Author Topic: NEW BLACK PANTHER COMIC BOOK - Ridley's Believe it or Not!  (Read 1306475 times)

Offline Ture

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I just read this month's Black Panthers' titles. I liked the covers especially the variants.





I would really like to know why Coates so heavily favors T'Challa and by extension Waknda's deconstruction. The Black Panther isn't even rendered aesthetically pleasing. While the use historical Afrakans designations is appreciated, it kind of gets lost in the narrative. Why didn't Coates make this a tale set in the distant future and make Wakanda the beneficent Trans Galactic Federation? Why not a Black Panther 3099?

Star Wars is dying and its ghost is killing Black Panther via translocation to the Coatesverse.






Like mentioned above Okorafor's Afrakan cultural references nuance the story but are overshadowed by the incessant need to point out that the women run this show. Following in Coates footsteps of depicting Wakanda as an average or trouble society is a major failing. Two writers both lacking the incentive to champion Black Panther and Wakanda in any substantial and meaningful way.

I do like how the spirit heads follow and converse with Shuri. This is something T'Challa too should the ability to do.

I think they both fail to grasp the importance of  Black Panther, his supporting characters and Wakanda representing the pinnacle of Afrakan and its diaspora's cultural autonomy.



I do not understand how a brutha as brilliant and truly Afrakan as you are, Ndugu Ture, can stand reading these ultimate expressions of dreck being vomited upon our favorite Wakandans with any form of regularity. I have long abandoned and thrown over these subpar scribes, and would never go back to them for any blandishment or inducement that even the greatest powers in Existence could conjure.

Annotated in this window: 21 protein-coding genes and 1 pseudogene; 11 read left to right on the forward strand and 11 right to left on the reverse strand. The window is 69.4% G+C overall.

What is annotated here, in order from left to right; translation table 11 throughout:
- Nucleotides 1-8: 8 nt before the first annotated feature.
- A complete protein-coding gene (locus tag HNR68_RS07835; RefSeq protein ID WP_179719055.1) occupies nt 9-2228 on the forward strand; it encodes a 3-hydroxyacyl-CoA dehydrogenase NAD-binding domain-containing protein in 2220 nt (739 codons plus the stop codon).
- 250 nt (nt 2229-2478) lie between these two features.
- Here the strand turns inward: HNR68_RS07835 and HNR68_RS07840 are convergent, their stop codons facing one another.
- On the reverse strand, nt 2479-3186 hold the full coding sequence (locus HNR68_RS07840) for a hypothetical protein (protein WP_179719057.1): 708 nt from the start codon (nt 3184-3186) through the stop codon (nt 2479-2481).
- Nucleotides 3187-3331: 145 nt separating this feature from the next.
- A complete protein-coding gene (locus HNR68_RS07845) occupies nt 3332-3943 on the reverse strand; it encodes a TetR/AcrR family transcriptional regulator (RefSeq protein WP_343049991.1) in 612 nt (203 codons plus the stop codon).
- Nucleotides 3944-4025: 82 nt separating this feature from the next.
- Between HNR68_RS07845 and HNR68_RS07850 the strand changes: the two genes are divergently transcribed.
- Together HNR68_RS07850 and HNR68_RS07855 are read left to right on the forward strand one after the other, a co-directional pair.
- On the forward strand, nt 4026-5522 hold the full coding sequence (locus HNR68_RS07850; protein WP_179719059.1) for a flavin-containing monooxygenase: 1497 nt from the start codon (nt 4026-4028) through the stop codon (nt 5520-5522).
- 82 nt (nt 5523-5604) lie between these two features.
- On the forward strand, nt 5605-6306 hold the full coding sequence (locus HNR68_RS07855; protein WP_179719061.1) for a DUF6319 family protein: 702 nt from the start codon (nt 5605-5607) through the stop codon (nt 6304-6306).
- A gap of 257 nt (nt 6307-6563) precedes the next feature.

I've been with Black Panther through it all. I read T'Challa getting his wig split by an old lady wielding a can of tuna fish. I was there when Wakanda was giving out free flu shots at their first hospital. I read when T'Challa was burned at the stake (err cross technically). Got a job in Hell's Kitchen. I was there when Elmer Fudd through him into a fence of barbed wire. I was on the scene when T'Challa was rockin' green eyed contact lenses. I witnessed T'Challa kissing his first white girl and getting a Necklacing. Were those two incidents related?  I read how upset T'Challa became over blowing up one little planet and had an emotional breakdown on alien world. I read about a man who wouldn't lay a finger on Korvac's girl nor the Black Widow but through hands with Storm. To put it simply Supreme, I was primed for Coates.
« Last Edit: June 01, 2019, 07:59:21 pm by Ture »
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Offline Ture

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I'm with Supreme's point of view on this. I just can't stomach it. Even though the covers for a lot of the books look awesome and some of the artwork within has, I don't like the messages they are sending. And I wonder just who actually likes these books as stories? Perhaps the agendas they push are more important to them, but I wonder who is eagerly waiting each month for the next issue for purely entertainment reasons? (Granted not every story has to be for enjoyment, but still, how many of these stories are thrilling, suspenseful, and you can't wait to see what happens next? And as for any educational/informative aspects, how much do these stories even do that? Now, when it comes to indoctrination, that's another matter, but that's not necessarily education).

As for why they deconstruct T'Challa, I feel they feel that black heterosexual men are bad and 'problematic' or the 'real problem' and are in the conundrum of having to write a series that on the surface is supposed to center (one of the intersectionalists' favorite terms IMO) a black heterosexual male character. If they could fully do away with T'Challa and still sell books, they probably would. Then again, maybe the temptation to have T'Challa as a punching bag is just too strong. Punching T'Challa (as a proxy for straight black men) also could ingratiate them with white liberal/feminist bosses, colleagues, and friends.